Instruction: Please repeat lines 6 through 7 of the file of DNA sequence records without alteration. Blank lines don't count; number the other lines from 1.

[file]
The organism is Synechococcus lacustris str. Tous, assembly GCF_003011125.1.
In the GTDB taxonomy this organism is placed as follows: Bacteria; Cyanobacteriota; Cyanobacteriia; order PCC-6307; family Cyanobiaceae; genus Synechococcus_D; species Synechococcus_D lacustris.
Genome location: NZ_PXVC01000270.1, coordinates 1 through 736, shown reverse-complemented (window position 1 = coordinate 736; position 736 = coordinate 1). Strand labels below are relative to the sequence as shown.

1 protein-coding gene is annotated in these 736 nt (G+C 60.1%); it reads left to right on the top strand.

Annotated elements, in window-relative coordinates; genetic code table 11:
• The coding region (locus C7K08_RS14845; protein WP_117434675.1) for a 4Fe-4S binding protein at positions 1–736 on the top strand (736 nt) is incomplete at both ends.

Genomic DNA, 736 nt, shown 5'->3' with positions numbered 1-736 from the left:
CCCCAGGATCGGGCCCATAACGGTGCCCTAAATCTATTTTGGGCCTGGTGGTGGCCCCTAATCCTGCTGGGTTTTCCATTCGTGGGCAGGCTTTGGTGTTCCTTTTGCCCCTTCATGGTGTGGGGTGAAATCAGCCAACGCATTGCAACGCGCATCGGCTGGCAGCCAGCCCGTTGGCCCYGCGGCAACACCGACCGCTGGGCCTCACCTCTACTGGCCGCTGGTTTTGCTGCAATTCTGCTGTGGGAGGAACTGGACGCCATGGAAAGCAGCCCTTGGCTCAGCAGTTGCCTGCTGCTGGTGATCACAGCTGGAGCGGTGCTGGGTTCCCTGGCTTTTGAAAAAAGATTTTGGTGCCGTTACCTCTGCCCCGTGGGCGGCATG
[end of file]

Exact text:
• The coding region (locus C7K08_RS14845; protein WP_117434675.1) for a 4Fe-4S binding protein at positions 1–736 on the top strand (736 nt) is incomplete at both ends.

Genomic DNA, 736 nt, shown 5'->3' with positions numbered 1-736 from the left: